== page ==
NWN aims to gather information from artists, identifying their specific professional development needs and use this information as a basis from which to form national strategy for creating relevant support structures for artists. SC highlighted the point that what is important to focus on within the network are the opportunities for members to be proactive within NWN.
LK introduced two case studies which had been selected as a means to stimulate discussion . Both case studies were drawn from outside the participating regions to provide a broader national context for discussion.
Case Study One: Developing culturally specific training, support, networking and promotion
SuAndi – Black Arts Alliance
SA read a variety of responses to the question of what people understand by “Live Art”. She quoted that “the thing about progress is it goes slower”, and she felt that was why the meeting was taking place. BAA “fell” into involvement with Live Art by meeting a need for artist mentoring. It is now on a new journey, but still the same journey.
Previously, black arts didn’t fit into a specific area of the Arts Council, but relied on the dedication of individuals. There was no mentoring available for Live Art and there was a need for space. BAA organised its first Art Black Live residential weekend, followed by a training weekend. SA felt that Art Black Live had failed because there are too few black practitioners for any one to emerge as the “lead” artist. Because there tended to be the “usual faces”, Art Black Live did not reach a point at which a white artist might have been brought in as a trainer. This suggested a need to bring in an international artist. But this would run the risk of what SA termed “nigger on top syndrome”. The sector would run away with whoever is brought in, seeing that artist as validated without applying assessment of quality.
SA commented that at the Focus Live Art meeting in Manchester, 5 September, delegates had sat in a circle. It is interesting to look at who makes room to allow new people into a circle. Live Art should be likened to a curve, not a circle. It is flexible and it moves. She described how Live Art has a set of English cultural habits. Live Art is an exploration of something internal that we make external.
Case Study Two: How an artist led initiative can lead key components of regional provision
Gillian Dyson – Hull Time Based Arts
GD responded to a set of questions that had been provided by Live Art Development Agency. HTBA was formed in 1984 and is a secondary co-operative of an artist membership. It provides a newsletter, a membership fund, and access to equipment.
Is HTBA a key player for Live Art in its region? Difficult to say, compared to e.g. Sheffield. Does it do Live Art? It doesn’t have a black box space. It is not unique in being artist-led. In terms of other provision in Hull, there is a dedicated Live Art space in the Ferens Art Gallery, but no staffing to run it. What are the region’s sectoral priorities? In the Yorkshire Arts region, Live Art is positioned alongside new circus. HTBA primarily works with media artists. In the wider context, Hull itself is a regional priority in relation to the regeneration of the East Riding area. It has aspirations for top ten city status. HTBA’s mission statement includes a key statement about risk. Live Art fits with this mission because of its non-location. HTBA’s development of a business strategy might seem the antithesis of an artistic strategy, but is not. HTBA wants to be a part of Hull, to form political partnerships and advocacy. It is able to become a key player because of its artistic programme. It has become included in the City’s notion of regeneration, has been successful in gaining Lottery investment, and has developed partnerships with the Higher Education sector.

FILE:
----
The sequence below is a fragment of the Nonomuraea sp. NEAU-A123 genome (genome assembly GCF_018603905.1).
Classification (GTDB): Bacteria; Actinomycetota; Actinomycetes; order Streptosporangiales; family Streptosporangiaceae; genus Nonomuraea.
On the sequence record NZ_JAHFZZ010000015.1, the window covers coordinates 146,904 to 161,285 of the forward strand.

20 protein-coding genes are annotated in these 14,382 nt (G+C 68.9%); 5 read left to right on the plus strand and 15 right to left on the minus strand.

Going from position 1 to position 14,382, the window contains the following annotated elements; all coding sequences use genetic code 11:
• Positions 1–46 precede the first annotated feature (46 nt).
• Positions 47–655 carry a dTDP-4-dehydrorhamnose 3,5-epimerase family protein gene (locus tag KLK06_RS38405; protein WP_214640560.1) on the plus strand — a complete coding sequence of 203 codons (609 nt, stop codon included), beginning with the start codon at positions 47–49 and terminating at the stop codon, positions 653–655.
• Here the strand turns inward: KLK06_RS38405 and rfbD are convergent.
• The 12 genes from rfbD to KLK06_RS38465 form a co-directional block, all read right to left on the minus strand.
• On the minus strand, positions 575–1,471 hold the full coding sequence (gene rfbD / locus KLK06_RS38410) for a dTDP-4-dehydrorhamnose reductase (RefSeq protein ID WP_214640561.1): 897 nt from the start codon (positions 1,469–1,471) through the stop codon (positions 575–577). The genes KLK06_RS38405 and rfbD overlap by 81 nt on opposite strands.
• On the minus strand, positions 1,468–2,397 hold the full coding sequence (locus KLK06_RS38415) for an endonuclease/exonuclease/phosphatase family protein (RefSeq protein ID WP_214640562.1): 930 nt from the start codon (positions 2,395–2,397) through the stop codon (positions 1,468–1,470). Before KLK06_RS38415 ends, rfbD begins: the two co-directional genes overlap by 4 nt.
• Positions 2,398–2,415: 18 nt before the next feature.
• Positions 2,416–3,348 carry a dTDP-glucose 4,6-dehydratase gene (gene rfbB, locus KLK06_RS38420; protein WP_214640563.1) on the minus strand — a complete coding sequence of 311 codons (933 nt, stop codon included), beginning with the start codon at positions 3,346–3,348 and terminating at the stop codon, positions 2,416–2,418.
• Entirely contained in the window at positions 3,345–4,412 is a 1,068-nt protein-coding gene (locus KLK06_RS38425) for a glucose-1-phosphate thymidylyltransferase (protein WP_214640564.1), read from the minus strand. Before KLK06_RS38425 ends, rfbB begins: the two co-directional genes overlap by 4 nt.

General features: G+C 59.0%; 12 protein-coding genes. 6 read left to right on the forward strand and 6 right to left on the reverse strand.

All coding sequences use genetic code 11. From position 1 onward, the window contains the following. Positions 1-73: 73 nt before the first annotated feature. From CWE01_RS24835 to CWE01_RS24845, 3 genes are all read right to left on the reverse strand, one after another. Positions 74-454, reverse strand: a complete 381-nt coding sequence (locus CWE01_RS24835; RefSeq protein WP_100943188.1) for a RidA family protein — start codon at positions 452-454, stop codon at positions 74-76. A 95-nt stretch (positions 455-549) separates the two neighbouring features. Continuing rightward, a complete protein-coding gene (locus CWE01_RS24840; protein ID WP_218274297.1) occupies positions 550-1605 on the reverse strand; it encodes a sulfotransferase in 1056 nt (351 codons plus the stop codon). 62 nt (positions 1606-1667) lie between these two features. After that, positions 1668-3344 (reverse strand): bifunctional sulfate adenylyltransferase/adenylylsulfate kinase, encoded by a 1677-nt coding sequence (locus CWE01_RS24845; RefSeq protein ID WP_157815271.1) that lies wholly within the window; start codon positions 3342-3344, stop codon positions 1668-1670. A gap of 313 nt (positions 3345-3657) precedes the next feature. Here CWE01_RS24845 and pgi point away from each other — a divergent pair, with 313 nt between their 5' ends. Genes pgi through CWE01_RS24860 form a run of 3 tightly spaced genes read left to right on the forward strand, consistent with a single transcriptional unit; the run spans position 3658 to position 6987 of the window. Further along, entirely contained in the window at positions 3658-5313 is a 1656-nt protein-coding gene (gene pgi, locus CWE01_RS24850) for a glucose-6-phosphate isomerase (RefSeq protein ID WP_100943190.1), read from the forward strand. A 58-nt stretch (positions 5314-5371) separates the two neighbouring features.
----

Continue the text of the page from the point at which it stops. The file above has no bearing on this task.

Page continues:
HTBA offers support to its artist members. It offers graduate awards and commissions for emergent artists. It creates employment and work learning opportunities. Its national and international profile is growing. It approaches audience development and cultural diversity issues through a process of “in-reach”. In a predominantly white, working class city it has to work to get people actively involved. HTBA has been funded through different art form budgets at differing points in its history. It needs people to recognise “the cracks between the pavement”. Hybridity enables flexibility.
The organisation has various pros and cons. It is artist-led, but can be a bit “arty” (though being artist-led can provide “good problems”). It is positioned to receive unsolicited proposals for artistic work, but can be perceived as elitist. Live Art is about flexibility and re-location. These are challenging to the notion of a “fixed” organisation. HTBA has a high turnover of people, which strengthens its wider networks but weakens it as an organisation. Its positioning within use of new media attracts artists to it.
There was some time for discussion before lunch. This brought up a number of issues. MW questioned whether the “circle” of Live Art is a clique, or a strategy for grouping together. SA felt that black artists are in the same club as others, but have to enter through different doors. They are invited because of their ethnicity rather than the quality of their work. She felt negative towards The Big Idea (ACE Year of Diversity). LK referred to London Arts Board’s recently developed cultural diversity strategy which threatens financial penalties to funded clients which don’t meet targets. This has various problematics, but is interesting as it emerges at the same time as The Big Idea. SA described how she felt that she had “become black along the way”, that there are frequent changes of terminology.